In a perfect world every single story of those individuals who suffered at the hands of the Nazis would get told. Agnieska Holland, who previously directed the Jewish boy hiding among Hitler Youth tale Europa Europa, serves up another round of the Holocaust, In Darkness. This one focuses on the based-on-true events of Leopold Socha, a sewer worker and petty thief who helped a dozen Jews hide for 14 months in the sewers of the Polish city of Lvov.
The tale is actually far darker than most, and almost completely free of any moments of levity or comic relief. Socha can be seen as a type of Oskar Schindler character, motivated by greed who gradually becomes humanized for his efforts. But Socha never lives the good life of Schindler, and for those under the city it isn't just months In Darkness it is months in hell. This makes it a painfully long 145 minutes, made worse because there have been so many similar stories - anyone who knows the timeline also begins to wait for the liberation and this just drags the film. Yes, we know the characters suffered terribly but it is hard to suffer with them for so long.
David Kempler casts another light on the film in his In Darkness movie review.
The characters may exist In Darkness but the film actually pops with color and clarity at times. Shot digitally and presented in full HD 1080p with a 1.85:1 aspect ratio it brings every detail of Lvov to life. The darkness of the sewers, the dirt and grime on the characters as well as the pale skin of those who suffered for months under the ground really seem so real that it is a credit to the art directors. The black levels and shadow details are impressive with little in the way of banding. This dark detail makes the film a bit more claustrophobic.
Presented in DTS-HD Master Audio 5.1, the lossless soundtrack has a stirring quality. The musical scores are understated, which only serves to emphasize the human story. The dialog, which is presented in the native Polish - while including bits of Yiddish, Ukrainian and German - comes through the center channel crystal clear, while ambient sounds create an immersive soundscape. There is a hollow, yet natural effect in the sewers, and while a film set in wartime this one lacks any significant moments of combat - which makes the interludes of gun fire all the more startling.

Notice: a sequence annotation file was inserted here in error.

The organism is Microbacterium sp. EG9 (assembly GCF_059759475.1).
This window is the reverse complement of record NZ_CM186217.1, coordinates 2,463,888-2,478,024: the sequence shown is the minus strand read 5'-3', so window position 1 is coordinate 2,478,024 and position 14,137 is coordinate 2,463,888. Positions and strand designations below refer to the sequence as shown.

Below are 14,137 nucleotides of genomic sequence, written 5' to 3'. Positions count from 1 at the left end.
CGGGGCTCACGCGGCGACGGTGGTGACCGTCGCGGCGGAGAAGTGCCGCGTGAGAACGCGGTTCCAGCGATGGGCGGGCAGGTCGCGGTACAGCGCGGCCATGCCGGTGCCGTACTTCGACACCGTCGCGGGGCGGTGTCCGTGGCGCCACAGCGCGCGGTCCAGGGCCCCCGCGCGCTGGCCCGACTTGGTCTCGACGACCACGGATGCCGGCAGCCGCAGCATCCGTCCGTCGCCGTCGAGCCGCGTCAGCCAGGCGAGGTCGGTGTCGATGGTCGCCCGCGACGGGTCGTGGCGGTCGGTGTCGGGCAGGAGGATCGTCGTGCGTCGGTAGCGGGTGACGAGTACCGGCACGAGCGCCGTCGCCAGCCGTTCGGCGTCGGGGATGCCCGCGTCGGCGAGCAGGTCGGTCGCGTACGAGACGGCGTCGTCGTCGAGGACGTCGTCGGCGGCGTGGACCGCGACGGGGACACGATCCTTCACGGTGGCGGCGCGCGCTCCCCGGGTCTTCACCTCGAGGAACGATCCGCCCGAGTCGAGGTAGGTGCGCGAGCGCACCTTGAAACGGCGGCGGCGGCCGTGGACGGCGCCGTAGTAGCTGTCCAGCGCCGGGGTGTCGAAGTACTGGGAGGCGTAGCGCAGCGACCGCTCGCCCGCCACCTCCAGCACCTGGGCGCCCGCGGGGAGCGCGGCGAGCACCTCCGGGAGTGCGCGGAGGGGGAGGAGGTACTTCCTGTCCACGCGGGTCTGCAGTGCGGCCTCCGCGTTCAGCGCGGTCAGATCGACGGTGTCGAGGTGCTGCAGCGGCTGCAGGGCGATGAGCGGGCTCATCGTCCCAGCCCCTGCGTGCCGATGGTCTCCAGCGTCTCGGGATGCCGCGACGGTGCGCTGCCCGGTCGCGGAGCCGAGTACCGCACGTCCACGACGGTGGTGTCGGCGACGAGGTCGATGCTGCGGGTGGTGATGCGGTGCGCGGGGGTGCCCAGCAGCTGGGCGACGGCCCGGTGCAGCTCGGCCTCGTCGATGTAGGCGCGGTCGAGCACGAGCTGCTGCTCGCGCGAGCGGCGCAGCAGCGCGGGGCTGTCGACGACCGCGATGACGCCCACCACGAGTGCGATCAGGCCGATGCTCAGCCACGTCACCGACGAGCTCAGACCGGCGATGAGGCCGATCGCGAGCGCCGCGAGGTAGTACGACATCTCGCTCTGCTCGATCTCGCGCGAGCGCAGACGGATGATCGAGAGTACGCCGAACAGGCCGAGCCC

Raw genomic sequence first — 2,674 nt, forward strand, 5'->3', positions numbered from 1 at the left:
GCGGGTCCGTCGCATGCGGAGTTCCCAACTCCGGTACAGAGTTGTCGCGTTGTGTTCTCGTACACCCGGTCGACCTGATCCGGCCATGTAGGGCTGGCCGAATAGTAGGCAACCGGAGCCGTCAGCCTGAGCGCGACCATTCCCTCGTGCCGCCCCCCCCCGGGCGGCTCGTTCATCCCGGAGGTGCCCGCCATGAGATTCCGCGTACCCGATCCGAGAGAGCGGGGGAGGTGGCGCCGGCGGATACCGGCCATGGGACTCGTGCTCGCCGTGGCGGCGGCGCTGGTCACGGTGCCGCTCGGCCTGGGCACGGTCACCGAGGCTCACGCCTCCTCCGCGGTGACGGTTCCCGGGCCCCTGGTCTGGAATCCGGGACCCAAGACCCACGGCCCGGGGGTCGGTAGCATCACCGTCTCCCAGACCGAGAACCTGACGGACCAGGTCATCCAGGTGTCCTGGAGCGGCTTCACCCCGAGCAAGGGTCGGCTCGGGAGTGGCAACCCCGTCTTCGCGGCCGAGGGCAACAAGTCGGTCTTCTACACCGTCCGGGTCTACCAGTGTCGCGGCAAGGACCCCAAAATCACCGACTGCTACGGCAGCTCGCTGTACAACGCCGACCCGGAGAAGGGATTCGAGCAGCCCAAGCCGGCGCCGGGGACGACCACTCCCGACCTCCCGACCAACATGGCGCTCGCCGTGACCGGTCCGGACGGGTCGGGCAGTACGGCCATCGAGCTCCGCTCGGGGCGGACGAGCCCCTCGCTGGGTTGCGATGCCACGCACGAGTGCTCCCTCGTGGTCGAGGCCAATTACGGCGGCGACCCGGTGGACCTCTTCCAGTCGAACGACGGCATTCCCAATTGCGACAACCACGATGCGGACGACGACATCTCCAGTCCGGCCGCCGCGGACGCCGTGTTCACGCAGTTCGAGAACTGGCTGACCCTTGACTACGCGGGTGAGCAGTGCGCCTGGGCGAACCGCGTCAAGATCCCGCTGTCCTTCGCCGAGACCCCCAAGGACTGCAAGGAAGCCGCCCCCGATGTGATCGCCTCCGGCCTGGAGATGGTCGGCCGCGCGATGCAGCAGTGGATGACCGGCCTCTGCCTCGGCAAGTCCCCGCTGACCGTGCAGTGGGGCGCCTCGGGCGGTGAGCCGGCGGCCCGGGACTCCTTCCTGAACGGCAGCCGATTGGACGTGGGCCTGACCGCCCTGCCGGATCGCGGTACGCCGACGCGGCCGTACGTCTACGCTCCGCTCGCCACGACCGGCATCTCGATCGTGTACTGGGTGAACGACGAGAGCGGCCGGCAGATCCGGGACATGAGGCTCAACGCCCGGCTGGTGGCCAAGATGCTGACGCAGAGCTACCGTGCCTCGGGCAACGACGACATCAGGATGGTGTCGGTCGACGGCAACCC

The Blu-ray offers two main featurettes and each is worth a peek. The main half hour long featurette, An Evening with Agnieska Holland, looks at the making of the film, with an overview on casting, set construction and the usual sort of behind the scenes stuff; while In Light: A Conversation with Agnieszka Holland and Krystyna Chiger is another half hour long featurette where the director met with one of the film's subjects, and the pair discuss the film and the actual experience. In addition there is the theatrical trailer and Sony previews.
It is hard not to view this one without comparing it to Schindler's List or in a way The Pianist, and perhaps this is why In Darkness fails to connect. It isn't so much that these stories have been told - and again every story should get told - but it is just that it seems to have been told so much better. And perhaps it is because so much is In Darkness that it refreshing to come up for some light at the end.
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